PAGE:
There is an awesome free software called PHOTOSCAPE. You should give it a try if you think Photoshop is too convoluted and Picasa too restrictive. I use Photoscape for all photo editing. Just a thought!
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Old May 19, 2009, 1:17 AM   #7
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Thanks for the link. I downloaded and saved photoscape v3.3. Since it is now after midnight here, I will install it to(day) and see what happens. I currently use Photoshop elements 4.0, and it has some issues with Windows Vista. I was thinking about upgrading, but since I don't do layers often, this one may do what I need. I tried Picasa 3, and yes, it was a little restrictive.

That pic was silly; I took four shots before I could get the kids to look "normal". Robert
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Old May 19, 2009, 11:45 AM   #8
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You'll find PHOTOSCAPE to be an excellent software to process RAW (and fix JPEG) files. It has all sorts of adjustments, filters, features, you name it. I'm very familiar with it so if you have questions, don't hesitate to ask.
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Old May 19, 2009, 11:02 PM   #9
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I installed Photoscape 3.3 tonight and created an animated gif in five minutes. The resizing tool in intuitive and fast, the editing tools are all there, and while not as fancy as photoshop, it some some things better. I just named two. I won't trash my Elements 4.0 just yet, but this FREE software is pretty dadgum good ( no, I'm not from the south). Tullio, I do have a question right off the bat. When I finished creating my an gif, saved it, I couldn't figure out how to close the picture to start another one, since ther is no file drop-down menu in the top left-hand corner, or am I missing something?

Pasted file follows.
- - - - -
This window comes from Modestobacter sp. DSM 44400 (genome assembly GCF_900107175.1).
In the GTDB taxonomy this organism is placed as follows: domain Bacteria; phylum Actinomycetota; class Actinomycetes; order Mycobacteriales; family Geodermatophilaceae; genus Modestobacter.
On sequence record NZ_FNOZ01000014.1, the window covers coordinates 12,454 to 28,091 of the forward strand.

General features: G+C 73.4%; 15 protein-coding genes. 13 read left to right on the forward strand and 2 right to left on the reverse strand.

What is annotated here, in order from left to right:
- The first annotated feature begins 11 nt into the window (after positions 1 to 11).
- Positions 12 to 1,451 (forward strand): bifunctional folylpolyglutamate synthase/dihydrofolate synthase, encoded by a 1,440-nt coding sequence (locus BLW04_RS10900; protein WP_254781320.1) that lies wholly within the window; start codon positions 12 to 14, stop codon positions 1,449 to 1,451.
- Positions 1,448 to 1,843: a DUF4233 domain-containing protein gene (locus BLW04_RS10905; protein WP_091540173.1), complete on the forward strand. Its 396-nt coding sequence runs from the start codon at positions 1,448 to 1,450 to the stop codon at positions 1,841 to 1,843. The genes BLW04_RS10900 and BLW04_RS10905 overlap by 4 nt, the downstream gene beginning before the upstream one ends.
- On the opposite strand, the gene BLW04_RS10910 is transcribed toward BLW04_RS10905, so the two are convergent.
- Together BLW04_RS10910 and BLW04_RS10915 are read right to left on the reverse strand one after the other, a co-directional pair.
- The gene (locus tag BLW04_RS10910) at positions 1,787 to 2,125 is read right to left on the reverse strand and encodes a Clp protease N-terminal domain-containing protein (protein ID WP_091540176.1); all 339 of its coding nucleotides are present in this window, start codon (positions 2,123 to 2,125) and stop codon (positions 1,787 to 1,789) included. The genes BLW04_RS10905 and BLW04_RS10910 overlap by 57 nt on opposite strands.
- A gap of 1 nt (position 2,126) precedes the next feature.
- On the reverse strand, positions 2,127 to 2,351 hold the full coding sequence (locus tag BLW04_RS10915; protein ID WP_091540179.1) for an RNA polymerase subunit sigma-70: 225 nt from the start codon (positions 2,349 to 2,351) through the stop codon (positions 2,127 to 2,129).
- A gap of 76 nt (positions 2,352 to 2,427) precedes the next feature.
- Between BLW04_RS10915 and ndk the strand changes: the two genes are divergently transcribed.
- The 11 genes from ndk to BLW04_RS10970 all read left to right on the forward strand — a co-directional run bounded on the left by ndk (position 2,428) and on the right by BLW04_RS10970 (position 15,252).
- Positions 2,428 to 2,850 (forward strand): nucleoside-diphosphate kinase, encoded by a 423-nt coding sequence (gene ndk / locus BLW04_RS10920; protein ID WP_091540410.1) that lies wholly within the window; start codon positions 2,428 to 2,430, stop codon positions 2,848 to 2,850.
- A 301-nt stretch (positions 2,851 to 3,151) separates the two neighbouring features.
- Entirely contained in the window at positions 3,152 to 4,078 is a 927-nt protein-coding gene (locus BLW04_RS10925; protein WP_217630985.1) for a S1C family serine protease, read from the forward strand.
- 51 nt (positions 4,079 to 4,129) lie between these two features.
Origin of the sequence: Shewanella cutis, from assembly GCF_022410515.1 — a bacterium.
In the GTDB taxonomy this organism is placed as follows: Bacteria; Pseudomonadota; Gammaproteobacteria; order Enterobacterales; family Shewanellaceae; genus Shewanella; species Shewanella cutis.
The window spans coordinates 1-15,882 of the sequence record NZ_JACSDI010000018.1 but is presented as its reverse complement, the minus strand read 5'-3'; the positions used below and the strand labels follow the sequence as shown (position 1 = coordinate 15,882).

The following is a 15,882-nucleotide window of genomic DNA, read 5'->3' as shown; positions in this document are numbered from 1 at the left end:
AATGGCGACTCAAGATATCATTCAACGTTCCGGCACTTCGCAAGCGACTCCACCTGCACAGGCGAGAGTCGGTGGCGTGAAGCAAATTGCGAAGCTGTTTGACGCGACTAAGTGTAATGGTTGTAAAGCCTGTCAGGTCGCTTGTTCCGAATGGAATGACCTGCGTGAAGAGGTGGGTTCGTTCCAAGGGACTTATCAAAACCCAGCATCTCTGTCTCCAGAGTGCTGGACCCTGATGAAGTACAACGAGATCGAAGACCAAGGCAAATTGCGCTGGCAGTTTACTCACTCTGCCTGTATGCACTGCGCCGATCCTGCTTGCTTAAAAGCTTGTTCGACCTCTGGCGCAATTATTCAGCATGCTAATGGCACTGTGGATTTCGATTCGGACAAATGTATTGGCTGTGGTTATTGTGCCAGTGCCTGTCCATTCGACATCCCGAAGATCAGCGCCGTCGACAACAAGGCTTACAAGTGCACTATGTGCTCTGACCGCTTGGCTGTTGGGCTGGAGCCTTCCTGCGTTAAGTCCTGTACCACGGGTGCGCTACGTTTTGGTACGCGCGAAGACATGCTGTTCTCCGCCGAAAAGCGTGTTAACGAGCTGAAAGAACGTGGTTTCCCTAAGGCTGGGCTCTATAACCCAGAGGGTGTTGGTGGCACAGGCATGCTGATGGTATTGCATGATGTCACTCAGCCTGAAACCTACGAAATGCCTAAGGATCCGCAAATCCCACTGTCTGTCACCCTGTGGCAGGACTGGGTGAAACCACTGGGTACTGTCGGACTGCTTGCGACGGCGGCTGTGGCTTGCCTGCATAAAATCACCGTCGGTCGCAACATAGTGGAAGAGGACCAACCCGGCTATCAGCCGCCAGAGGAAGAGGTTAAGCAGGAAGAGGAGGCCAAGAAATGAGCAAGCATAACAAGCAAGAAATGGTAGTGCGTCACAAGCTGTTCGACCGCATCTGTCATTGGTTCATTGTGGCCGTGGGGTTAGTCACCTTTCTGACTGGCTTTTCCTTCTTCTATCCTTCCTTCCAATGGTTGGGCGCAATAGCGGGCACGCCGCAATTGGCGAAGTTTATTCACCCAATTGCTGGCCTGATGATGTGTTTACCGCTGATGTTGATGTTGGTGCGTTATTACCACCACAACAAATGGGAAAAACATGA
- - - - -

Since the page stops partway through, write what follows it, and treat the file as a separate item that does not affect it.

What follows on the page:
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Old May 20, 2009, 11:09 AM   #10
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Glad to hear you like it. I think it's pretty awesome for a free software. With regards to your question, if you are editing JPEG files, they are usually displayed at the left under the folder/file tree, all you need to do is to click on a new image. If you have made changes to the image that's being displayed but did not save it, Photoscape will ask you whether you wish to save it or not. If you click NO, then the new JPEG image replaces the existing one. If you are editing RAW files. then you click on the Photoscape tab to get to the main menu. Then click on Raw converter, ADD (choose the folder and RAW image you wish to edit), PREVIEW (to read the image in) and finally Photo Edit (it will bring the image to the editor. Again, if you were editing an image and had not saved it, photoscape will ask if you wish to save it first. A this point, if you say NO, then photoscape will discard the editing you have done to the previous image and will replace it with the new one. If you had saved the previous image, then Photoscape will simply replace it. Let me know how it goes.